The law removes criminal penalties for those in possession of up to one ounce of marijuana and replaces them with a $25 civil fine, much like a parking ticket.
Although medical marijuana has been legalized in Washington, D.C. since 1998, the drug had never been decriminalized in our nation’s capital until Tuesday, when the D.C. Council passed a measure that decriminalized the possession of small amounts of marijuana.
In other words, before Tuesday, any possession of marijuana was punishable by up to six months in jail and a fine of up to $1,000. But now, under the Simple Possession of Small Quantities of Marijuana Decriminalization Amendment Act of 2013, the legislation removes criminal penalties for those 18 years of age and older who are in possession of up to one ounce of marijuana and replaces them with a $25 civil fine, much like a parking ticket.
People smoking in public would be fined $100, and minors would have a letter sent to their parents. Medical marijuana patients would continue to be exempted.
For many advocacy groups such as the National Organization for the Reform of Marijuana Laws, decriminalization it is an important part of the legalization process, since about 60,000 individuals are serving time behind bars for marijuana-related offenses in the U.S. at a cost of about $1.2 billion per year to taxpayers. About 90 percent of these arrests are for simple marijuana possession offenses.
The state of California saved nearly $1 billion dollars from 1976 to 1985 by decriminalizing the personal possession of one ounce of marijuana, and New Mexico’s 2001 state-commissioned Drug Policy Advisory Group found that marijuana decriminalization “will result in greater availability of resources to respond to more serious crimes without any increased risks to public safety.”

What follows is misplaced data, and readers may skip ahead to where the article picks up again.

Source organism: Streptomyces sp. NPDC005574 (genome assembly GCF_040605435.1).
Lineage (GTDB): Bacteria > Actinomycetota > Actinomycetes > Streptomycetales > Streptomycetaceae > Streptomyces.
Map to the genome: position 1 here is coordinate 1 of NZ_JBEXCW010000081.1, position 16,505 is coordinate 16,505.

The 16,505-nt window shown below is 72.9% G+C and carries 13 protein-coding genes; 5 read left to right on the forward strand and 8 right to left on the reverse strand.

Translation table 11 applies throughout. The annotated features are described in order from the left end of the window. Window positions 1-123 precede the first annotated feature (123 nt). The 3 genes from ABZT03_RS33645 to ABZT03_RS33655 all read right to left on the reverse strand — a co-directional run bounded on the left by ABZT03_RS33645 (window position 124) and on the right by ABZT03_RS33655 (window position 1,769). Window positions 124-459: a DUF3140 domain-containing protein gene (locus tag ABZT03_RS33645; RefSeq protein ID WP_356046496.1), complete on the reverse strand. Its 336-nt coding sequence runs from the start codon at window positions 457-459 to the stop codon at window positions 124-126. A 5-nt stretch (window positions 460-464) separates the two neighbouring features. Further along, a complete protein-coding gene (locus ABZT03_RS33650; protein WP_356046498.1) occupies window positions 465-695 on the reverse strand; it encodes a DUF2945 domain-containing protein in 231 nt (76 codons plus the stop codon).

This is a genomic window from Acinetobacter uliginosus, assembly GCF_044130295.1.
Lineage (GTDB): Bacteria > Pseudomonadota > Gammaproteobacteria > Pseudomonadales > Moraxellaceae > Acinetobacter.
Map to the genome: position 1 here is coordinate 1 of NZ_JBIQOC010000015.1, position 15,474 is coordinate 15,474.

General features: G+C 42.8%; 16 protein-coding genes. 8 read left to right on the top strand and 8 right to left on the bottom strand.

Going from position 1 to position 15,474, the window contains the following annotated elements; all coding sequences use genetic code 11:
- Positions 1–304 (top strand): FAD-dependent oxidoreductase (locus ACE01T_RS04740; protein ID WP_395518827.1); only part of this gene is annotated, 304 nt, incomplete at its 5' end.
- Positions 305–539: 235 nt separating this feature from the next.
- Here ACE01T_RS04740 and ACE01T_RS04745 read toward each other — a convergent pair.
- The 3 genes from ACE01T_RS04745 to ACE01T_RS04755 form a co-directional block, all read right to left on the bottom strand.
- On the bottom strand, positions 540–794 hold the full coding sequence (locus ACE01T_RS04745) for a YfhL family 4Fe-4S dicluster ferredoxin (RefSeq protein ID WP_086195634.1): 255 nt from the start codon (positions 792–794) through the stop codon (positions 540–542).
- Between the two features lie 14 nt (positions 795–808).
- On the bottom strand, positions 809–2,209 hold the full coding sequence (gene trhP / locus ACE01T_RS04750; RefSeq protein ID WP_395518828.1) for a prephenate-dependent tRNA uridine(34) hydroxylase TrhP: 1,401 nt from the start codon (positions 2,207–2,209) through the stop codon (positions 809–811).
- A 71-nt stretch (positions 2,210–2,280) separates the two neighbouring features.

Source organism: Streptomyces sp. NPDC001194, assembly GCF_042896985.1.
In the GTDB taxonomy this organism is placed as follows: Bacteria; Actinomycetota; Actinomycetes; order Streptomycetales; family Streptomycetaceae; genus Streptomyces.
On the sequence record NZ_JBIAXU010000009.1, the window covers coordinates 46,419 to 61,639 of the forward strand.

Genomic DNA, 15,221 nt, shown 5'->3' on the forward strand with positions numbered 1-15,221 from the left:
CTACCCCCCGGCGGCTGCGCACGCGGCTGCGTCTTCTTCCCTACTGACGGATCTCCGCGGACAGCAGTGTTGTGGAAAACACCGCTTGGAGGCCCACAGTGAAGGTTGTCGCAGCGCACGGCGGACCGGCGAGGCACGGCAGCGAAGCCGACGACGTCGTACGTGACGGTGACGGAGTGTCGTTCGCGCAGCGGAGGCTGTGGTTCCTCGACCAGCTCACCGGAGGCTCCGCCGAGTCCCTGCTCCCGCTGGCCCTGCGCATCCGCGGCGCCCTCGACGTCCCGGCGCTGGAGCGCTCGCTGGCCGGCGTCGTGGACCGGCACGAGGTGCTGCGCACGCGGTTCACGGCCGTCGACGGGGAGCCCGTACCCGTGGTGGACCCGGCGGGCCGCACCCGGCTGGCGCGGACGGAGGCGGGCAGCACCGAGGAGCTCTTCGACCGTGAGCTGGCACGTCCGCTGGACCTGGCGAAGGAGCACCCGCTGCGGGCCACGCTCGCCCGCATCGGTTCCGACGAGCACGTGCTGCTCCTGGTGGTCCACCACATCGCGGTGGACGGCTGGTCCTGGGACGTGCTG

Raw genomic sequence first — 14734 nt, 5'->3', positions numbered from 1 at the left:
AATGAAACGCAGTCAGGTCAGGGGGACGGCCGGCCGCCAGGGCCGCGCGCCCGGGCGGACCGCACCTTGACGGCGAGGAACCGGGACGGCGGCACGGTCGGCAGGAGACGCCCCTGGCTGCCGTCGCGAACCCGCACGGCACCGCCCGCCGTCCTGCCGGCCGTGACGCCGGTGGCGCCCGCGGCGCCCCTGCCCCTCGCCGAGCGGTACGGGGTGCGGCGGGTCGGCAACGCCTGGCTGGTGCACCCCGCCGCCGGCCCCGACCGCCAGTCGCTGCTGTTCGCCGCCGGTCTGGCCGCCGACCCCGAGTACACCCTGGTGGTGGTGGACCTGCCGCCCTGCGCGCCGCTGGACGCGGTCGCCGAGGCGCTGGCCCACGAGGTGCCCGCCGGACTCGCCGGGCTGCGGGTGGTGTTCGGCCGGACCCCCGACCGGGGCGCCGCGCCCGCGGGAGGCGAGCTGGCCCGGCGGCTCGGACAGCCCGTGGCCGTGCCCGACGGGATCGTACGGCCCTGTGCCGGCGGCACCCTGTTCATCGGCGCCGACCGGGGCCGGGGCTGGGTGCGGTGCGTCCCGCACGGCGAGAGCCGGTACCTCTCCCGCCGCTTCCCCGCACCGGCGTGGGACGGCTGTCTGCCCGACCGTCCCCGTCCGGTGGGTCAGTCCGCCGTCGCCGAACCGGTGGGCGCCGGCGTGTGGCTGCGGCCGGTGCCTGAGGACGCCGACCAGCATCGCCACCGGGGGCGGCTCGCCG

Though the passage of the D.C. measure was largely applauded, the Marijuana Policy Project, the nation’s largest marijuana policy organization, is concerned that the council decided to add amendments to the bill that in effect, weakened the decriminalization efforts, such as criminalizing public use, making smoking marijuana in public a misdemeanor as opposed to a civil violation, and allowing police to search a vehicle if they smell marijuana.
At-large, D.C. Council member David Grosso has introduced legislation that would tax and regulate marijuana similar to alcohol, which MPP says may address some of the group’s concerns.
“As a former prosecuting attorney, I call this a step forward for the cause of promoting public safety,” said Dan Riffle, director of federal policies for the MPP. “Arresting and prosecuting adults for possessing a less harmful substance than alcohol is a waste of law enforcement and court resources. Police and prosecutors should focus their time and attention on addressing actual threats to public safety.
“We applaud the council for taking this step toward a more sensible marijuana policy, but there is still work to be done. These last-minute amendments will simply expand stop-and-frisk policies in the District and will do nothing to fight the horrible racial disparities in marijuana enforcement.
“We need to regulate and tax marijuana like alcohol, and take it out of the hands of criminals and drug cartels. Marijuana should be sold by legitimate businesses in licensed, regulated stores, not by criminals on our street corners. The sooner the council takes up Council member Grosso’s bill, the better.”
As the Los Angeles Times recently reported, due to the strictness of Washington, D.C.’s marijuana laws, the district’s medical marijuana program has largely suffered, and the area’s three dispensaries are reporting that they are losing money.
Based on the language of D.C.’s medical marijuana legislation, patients can only get a medical marijuana prescription from a doctor they have an ongoing relationship with, and only if they suffer from one of four conditions: HIV/AIDS, glaucoma, cancer or severe muscle spasms, such as those caused by multiple sclerosis.
In order to even step inside a D.C. -based dispensary, a patient has to register with the health department, make an appointment and show a district-issued ID card before passing through security.
Whether this decriminalization bill will change that remains to be seen.